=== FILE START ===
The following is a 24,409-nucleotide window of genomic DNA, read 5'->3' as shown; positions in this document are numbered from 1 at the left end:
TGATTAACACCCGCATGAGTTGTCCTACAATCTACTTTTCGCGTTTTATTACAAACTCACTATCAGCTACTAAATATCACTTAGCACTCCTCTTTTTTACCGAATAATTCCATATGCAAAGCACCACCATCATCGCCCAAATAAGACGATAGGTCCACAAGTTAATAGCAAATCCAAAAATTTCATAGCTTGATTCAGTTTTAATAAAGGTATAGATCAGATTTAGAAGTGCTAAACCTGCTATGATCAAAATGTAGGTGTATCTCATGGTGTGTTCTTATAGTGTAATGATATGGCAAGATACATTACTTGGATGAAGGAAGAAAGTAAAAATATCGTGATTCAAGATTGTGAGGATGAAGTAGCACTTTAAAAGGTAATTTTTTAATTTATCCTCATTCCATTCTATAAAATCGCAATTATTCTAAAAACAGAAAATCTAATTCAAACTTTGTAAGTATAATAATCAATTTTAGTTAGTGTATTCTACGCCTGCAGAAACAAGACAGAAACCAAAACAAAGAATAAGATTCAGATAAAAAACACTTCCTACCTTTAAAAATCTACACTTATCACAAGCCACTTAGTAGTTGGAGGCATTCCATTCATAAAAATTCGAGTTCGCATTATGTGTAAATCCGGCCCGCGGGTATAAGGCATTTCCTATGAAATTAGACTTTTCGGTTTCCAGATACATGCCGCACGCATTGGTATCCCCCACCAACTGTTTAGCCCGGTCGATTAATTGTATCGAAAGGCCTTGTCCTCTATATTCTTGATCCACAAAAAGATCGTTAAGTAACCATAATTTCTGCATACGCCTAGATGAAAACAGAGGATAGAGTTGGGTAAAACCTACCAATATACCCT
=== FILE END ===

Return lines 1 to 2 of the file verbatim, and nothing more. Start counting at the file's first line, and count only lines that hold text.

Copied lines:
The following is a 24,409-nucleotide window of genomic DNA, read 5'->3' as shown; positions in this document are numbered from 1 at the left end:
TGATTAACACCCGCATGAGTTGTCCTACAATCTACTTTTCGCGTTTTATTACAAACTCACTATCAGCTACTAAATATCACTTAGCACTCCTCTTTTTTACCGAATAATTCCATATGCAAAGCACCACCATCATCGCCCAAATAAGACGATAGGTCCACAAGTTAATAGCAAATCCAAAAATTTCATAGCTTGATTCAGTTTTAATAAAGGTATAGATCAGATTTAGAAGTGCTAAACCTGCTATGATCAAAATGTAGGTGTATCTCATGGTGTGTTCTTATAGTGTAATGATATGGCAAGATACATTACTTGGATGAAGGAAGAAAGTAAAAATATCGTGATTCAAGATTGTGAGGATGAAGTAGCACTTTAAAAGGTAATTTTTTAATTTATCCTCATTCCATTCTATAAAATCGCAATTATTCTAAAAACAGAAAATCTAATTCAAACTTTGTAAGTATAATAATCAATTTTAGTTAGTGTATTCTACGCCTGCAGAAACAAGACAGAAACCAAAACAAAGAATAAGATTCAGATAAAAAACACTTCCTACCTTTAAAAATCTACACTTATCACAAGCCACTTAGTAGTTGGAGGCATTCCATTCATAAAAATTCGAGTTCGCATTATGTGTAAATCCGGCCCGCGGGTATAAGGCATTTCCTATGAAATTAGACTTTTCGGTTTCCAGATACATGCCGCACGCATTGGTATCCCCCACCAACTGTTTAGCCCGGTCGATTAATTGTATCGAAAGGCCTTGTCCTCTATATTCTTGATCCACAAAAAGATCGTTAAGTAACCATAATTTCTGCATACGCCTAGATGAAAACAGAGGATAGAGTTGGGTAAAACCTACCAATATACCCT